Attorney-General, Christian Porter announced yesterday the appointment of the new Chief Justice and Deputy Chief Justice of the Family Court of Australia. "The new Chief Justice of the Family Court will be the Honourable William Alstergren, the current Chief Judge of the Federal Circuit Court of Australia and Deputy Chief Justice of the Family Court. Chief Judge Alstergren will retain his commission as Chief Judge of the Federal Circuit Court. With Chief Judge Alstergren’s elevation, the Honourable Justice Robert McClelland will become the new Deputy Chief Justice of the Family Court."

Click here for the full media release.

The Motor Accident Injuries Amendment (Indexation) Regulation 2018

Fri Sep 28 2018

The Motor Accident Injuries Amendment (Indexation) Regulation 2018 (the Regulation) has been published on the NSW legislation website.

The NSW Government committed to regular indexation of maximum legal costs and medico-legal fees during consultation on CTP Scheme Reforms.

The Regulation provides, with some exceptions, for annual adjustment in accordance with inflation of the maximum costs for legal services, and the maximum fees for medico-legal services, recoverable under the Motor Accident Injuries Act 2017. The provisions of the regulation will take effect on 1 October 2018.

Also published on the NSW legislation website are the following Orders, commencing on 1 October 2018: • Motor Accident Injuries (Indexation) Amendment Order 2018 • Motor Accidents (Determination of Non-Economic Loss) Amendment Order 2018 • Motor Accidents Compensation (Determination of Loss) Amendment Order 2018

The Regulation and Orders can be accessed here.

Civil Liability (Non-economic loss) Amendment Order 2018 (NSW)

Fri Sep 28 2018
Practice and procedure

The object of the Civil Liability (Non-economic Loss) Order 2010 is to adjust, for the year commencing 1 October 2018, the maximum amount that may be awarded for damages for non-economic loss under the Civil Liability Act 2002 (the Act). Section 17 of the Act requires the Minister to declare the amount in each year. The amount is to be indexed by reference to movements in average weekly earnings. An amount specified in the Civil Liability (Non-economic Loss) Order 2010 (as amended by this Order) applies to the exclusion of the corresponding amount specified in section 16 (2) of the Act.

Click here to see a full copy.

Robert David Harding SC (1946-2018)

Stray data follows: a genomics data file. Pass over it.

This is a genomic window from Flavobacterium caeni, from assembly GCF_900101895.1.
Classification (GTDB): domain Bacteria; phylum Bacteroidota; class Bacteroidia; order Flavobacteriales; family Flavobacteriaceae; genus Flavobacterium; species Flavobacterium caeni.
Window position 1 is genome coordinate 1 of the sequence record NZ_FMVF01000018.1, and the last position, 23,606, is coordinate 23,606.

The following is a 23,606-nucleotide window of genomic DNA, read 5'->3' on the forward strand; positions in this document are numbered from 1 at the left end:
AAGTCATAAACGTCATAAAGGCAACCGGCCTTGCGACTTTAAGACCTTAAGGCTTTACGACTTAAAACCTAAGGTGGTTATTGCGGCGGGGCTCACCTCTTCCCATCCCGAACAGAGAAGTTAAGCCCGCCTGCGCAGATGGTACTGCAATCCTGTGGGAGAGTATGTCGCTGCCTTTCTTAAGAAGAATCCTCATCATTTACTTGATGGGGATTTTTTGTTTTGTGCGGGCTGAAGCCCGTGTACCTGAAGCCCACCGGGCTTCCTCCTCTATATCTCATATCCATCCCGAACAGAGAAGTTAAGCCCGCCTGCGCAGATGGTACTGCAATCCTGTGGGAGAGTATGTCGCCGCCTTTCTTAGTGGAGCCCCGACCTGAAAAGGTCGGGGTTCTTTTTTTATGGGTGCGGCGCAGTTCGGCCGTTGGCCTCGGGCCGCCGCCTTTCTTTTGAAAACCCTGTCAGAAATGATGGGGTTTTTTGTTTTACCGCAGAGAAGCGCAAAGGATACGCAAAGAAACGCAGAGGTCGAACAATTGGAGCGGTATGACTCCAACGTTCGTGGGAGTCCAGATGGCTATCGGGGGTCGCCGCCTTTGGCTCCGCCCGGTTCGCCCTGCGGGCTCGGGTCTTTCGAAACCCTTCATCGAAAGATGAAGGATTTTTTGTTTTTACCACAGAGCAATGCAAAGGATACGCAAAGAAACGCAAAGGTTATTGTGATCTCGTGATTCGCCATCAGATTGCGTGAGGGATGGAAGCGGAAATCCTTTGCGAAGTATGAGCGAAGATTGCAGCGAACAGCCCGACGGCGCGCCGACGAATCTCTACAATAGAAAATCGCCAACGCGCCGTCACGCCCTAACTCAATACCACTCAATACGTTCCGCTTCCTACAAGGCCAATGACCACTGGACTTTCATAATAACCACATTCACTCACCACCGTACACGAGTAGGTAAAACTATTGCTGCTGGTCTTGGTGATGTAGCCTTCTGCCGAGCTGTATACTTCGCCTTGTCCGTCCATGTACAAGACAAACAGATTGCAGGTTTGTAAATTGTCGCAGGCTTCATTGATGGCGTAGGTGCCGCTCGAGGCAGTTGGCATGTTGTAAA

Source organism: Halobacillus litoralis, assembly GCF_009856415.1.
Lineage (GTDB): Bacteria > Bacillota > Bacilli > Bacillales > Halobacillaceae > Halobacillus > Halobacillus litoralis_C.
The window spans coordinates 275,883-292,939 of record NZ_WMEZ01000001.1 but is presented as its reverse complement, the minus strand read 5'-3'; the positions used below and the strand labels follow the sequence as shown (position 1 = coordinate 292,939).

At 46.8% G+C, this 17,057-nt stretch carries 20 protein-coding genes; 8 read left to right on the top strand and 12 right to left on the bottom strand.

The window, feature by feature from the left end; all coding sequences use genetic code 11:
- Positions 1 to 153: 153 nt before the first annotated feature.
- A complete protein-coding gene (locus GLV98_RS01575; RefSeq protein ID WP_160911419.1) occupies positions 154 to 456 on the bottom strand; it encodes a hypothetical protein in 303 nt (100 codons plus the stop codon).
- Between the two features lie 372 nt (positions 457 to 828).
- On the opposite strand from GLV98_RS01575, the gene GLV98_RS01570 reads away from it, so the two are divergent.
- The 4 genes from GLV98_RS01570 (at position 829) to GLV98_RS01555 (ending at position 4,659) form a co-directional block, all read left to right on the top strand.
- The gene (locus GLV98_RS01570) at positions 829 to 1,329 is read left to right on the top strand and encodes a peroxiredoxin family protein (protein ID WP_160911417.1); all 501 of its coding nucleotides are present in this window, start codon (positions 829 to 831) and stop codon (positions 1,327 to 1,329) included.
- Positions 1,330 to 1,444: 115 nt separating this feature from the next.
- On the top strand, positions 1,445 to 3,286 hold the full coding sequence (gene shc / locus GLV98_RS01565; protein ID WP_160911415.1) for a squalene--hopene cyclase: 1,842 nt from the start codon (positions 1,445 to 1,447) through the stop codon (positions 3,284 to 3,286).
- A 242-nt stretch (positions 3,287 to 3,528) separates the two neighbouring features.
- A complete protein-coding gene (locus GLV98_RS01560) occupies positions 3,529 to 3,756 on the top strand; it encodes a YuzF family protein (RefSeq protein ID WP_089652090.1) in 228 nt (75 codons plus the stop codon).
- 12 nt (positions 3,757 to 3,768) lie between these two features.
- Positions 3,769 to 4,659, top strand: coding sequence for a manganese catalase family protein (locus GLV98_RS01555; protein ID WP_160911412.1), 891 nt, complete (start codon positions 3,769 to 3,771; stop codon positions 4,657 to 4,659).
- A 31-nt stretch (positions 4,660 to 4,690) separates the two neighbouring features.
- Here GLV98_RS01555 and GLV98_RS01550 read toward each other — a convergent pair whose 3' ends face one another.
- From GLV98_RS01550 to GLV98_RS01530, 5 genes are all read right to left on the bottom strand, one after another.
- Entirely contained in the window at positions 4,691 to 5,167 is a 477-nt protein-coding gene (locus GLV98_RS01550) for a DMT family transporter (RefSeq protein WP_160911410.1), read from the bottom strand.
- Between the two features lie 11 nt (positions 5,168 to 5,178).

Fri Sep 28 2018
Vale

Robert David Harding SC, former barrister, who was called to the Bar in 1977 passed away on Monday.

A private funeral service will be held next week for family and close friends.

Minds Count Lecture

Fri Sep 28 2018
Wellbeing

The Minds Count annual lecture will take place on Monday 12 November 2018, 5.45pm for 6.00pm start – 8.00pm at Federal Court, Sydney.

As mental health challenges generally increase, it is imperative that organisations’ have mental health and wellness strategies that are evidence-based, and can evolve with improving scientific knowledge.

Please join our speakers Stephen Sly, DLA Piper and Dr Brian Marien, The Positive Group. Stephen is the former co-chair of DLA Piper Litigation and Regulation Group and Brian is the co-founder and director of the Positive Group, a company dedicated to delivering evidence based techniques to improve the psychological wellbeing, resilience and performance of individuals and teams. Together they will outline some key points from the current research on behavioural psychology and also include some personal reflections on managing a career in a high performance culture.

We hope you can join us for this special event! Click here for more information and to register.

Everything you wanted to ask a judge but are too afraid to ask

Fri Sep 28 2018

The New Barristers’ Committee will again host the Judicial Q&A panel in the Bar Common Room on Thursday, 25 October at 5.15pm. As usual, the Q&A will feature a panel of judges who will answer your burning questions, which you dare not ask in court. However, this year drinks (like costs) will follow the event at the St James Crypt and Garden Courtyard (across from the court). Members are welcome to attend one or both events.

  • Register here for the Q&A and to submit your questions for the panel
  • Register here for the drinks (free for under 5s, $30 for over 5s)

Please note that registrations are necessary for Under 5s attending the drinks (regardless of no cost) for catering purposes.